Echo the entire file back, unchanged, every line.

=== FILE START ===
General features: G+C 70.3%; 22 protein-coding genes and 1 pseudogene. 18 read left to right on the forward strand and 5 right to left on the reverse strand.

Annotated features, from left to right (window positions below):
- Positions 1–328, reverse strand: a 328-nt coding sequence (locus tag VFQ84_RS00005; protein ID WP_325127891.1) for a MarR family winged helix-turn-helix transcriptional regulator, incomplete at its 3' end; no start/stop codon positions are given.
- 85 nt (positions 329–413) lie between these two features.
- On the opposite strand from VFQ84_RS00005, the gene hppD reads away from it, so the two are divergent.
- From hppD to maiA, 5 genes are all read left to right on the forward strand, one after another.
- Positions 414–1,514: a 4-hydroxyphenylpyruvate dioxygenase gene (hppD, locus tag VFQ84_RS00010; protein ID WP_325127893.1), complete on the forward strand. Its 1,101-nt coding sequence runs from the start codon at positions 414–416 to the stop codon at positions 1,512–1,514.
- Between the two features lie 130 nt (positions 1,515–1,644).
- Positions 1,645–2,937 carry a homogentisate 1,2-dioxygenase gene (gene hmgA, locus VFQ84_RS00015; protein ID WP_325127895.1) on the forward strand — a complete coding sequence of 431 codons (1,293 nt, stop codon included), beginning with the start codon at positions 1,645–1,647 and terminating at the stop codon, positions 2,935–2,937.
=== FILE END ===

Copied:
General features: G+C 70.3%; 22 protein-coding genes and 1 pseudogene. 18 read left to right on the forward strand and 5 right to left on the reverse strand.

Annotated features, from left to right (window positions below):
- Positions 1–328, reverse strand: a 328-nt coding sequence (locus tag VFQ84_RS00005; protein ID WP_325127891.1) for a MarR family winged helix-turn-helix transcriptional regulator, incomplete at its 3' end; no start/stop codon positions are given.
- 85 nt (positions 329–413) lie between these two features.
- On the opposite strand from VFQ84_RS00005, the gene hppD reads away from it, so the two are divergent.
- From hppD to maiA, 5 genes are all read left to right on the forward strand, one after another.
- Positions 414–1,514: a 4-hydroxyphenylpyruvate dioxygenase gene (hppD, locus tag VFQ84_RS00010; protein ID WP_325127893.1), complete on the forward strand. Its 1,101-nt coding sequence runs from the start codon at positions 414–416 to the stop codon at positions 1,512–1,514.
- Between the two features lie 130 nt (positions 1,515–1,644).
- Positions 1,645–2,937 carry a homogentisate 1,2-dioxygenase gene (gene hmgA, locus VFQ84_RS00015; protein ID WP_325127895.1) on the forward strand — a complete coding sequence of 431 codons (1,293 nt, stop codon included), beginning with the start codon at positions 1,645–1,647 and terminating at the stop codon, positions 2,935–2,937.